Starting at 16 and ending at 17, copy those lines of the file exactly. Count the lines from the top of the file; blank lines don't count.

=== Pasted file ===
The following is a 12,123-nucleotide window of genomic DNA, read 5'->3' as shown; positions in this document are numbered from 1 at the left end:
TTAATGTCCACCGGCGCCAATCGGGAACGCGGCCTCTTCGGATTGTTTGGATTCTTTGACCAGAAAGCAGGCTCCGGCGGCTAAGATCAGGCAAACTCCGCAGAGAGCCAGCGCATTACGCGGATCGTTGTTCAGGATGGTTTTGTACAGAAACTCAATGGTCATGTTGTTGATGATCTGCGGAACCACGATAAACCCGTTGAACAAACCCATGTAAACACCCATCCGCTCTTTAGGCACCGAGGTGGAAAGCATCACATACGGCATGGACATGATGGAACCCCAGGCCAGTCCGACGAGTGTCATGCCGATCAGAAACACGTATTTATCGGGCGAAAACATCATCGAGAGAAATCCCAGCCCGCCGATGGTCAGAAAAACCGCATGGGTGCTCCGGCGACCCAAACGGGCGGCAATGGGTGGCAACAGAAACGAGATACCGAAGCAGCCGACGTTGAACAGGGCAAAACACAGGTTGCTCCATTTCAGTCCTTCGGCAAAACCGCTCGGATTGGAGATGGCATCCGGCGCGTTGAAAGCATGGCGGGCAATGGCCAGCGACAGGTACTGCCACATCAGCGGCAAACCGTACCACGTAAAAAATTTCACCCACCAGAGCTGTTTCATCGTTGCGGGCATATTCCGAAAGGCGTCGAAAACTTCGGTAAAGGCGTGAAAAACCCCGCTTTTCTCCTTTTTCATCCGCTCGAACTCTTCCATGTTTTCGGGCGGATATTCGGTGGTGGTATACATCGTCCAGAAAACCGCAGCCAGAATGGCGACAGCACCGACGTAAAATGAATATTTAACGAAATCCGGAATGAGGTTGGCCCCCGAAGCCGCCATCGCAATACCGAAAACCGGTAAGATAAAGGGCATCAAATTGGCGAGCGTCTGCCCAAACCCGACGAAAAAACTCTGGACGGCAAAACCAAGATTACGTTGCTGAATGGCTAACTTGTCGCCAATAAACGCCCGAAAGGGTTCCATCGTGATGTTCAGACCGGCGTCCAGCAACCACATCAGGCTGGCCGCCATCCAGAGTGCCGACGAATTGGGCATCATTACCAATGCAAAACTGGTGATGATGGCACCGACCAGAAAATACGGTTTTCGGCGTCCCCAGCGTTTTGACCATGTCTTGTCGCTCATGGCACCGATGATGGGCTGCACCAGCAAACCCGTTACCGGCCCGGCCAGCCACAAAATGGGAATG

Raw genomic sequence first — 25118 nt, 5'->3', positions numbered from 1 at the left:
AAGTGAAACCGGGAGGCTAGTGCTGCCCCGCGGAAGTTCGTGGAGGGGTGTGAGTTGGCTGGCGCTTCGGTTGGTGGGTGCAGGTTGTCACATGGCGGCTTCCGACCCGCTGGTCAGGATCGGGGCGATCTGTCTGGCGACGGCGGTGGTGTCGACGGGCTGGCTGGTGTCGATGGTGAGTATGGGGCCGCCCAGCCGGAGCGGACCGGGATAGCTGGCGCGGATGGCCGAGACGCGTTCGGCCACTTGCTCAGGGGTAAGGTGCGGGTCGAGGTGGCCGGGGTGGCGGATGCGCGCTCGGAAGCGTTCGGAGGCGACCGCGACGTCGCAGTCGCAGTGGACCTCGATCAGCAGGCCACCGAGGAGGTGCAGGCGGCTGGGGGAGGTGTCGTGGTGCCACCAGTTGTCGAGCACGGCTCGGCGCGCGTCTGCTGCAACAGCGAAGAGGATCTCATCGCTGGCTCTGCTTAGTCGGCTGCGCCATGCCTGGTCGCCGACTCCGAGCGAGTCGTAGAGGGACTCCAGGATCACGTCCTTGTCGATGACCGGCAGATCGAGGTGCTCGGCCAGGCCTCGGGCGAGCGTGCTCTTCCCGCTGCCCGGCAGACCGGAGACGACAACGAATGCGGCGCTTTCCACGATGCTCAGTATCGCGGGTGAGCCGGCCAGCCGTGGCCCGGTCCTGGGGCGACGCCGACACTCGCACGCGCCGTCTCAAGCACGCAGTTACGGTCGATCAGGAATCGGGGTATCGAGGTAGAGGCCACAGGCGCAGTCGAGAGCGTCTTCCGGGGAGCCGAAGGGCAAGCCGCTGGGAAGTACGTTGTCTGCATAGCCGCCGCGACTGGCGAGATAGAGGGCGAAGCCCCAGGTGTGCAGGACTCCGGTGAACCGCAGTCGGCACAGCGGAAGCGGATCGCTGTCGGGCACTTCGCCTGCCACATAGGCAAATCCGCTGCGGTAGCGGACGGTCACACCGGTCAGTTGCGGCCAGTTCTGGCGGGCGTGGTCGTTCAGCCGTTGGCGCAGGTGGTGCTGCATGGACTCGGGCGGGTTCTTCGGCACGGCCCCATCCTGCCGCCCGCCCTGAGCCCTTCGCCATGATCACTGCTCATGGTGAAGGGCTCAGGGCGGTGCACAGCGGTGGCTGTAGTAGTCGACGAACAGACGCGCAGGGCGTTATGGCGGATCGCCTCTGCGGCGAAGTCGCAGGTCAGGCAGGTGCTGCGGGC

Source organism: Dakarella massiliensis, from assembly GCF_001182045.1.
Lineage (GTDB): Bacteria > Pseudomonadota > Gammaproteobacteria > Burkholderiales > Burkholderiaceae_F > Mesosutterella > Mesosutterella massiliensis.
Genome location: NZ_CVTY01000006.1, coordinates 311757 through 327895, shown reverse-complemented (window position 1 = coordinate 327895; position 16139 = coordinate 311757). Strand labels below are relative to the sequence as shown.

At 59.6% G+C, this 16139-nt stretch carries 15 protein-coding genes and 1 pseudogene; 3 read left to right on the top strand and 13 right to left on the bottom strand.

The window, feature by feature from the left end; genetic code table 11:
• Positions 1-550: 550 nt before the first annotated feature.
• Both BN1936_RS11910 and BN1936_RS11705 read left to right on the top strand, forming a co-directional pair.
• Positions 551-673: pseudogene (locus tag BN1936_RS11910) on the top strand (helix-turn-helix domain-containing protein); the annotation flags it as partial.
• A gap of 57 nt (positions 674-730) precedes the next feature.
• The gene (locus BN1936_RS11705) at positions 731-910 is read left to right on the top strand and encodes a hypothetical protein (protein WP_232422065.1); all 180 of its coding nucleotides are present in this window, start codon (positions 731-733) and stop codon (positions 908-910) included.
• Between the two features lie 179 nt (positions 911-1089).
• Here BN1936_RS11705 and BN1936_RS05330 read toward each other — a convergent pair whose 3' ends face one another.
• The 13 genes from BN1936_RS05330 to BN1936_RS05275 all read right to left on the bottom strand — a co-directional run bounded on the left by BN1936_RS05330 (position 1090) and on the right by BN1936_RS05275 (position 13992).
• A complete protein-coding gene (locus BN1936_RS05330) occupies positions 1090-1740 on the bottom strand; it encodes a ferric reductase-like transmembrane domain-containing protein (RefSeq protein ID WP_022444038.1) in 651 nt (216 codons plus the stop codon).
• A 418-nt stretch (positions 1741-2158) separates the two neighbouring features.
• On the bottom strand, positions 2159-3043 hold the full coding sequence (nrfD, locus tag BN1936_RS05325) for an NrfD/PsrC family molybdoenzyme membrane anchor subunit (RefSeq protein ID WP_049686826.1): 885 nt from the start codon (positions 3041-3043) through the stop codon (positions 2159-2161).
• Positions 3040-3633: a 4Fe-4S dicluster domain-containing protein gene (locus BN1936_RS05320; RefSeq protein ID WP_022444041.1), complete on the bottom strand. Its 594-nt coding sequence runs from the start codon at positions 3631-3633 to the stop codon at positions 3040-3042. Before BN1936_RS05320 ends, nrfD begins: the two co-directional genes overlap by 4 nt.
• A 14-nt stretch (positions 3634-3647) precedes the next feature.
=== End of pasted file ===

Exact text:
• Here BN1936_RS11705 and BN1936_RS05330 read toward each other — a convergent pair whose 3' ends face one another.
• The 13 genes from BN1936_RS05330 to BN1936_RS05275 all read right to left on the bottom strand — a co-directional run bounded on the left by BN1936_RS05330 (position 1090) and on the right by BN1936_RS05275 (position 13992).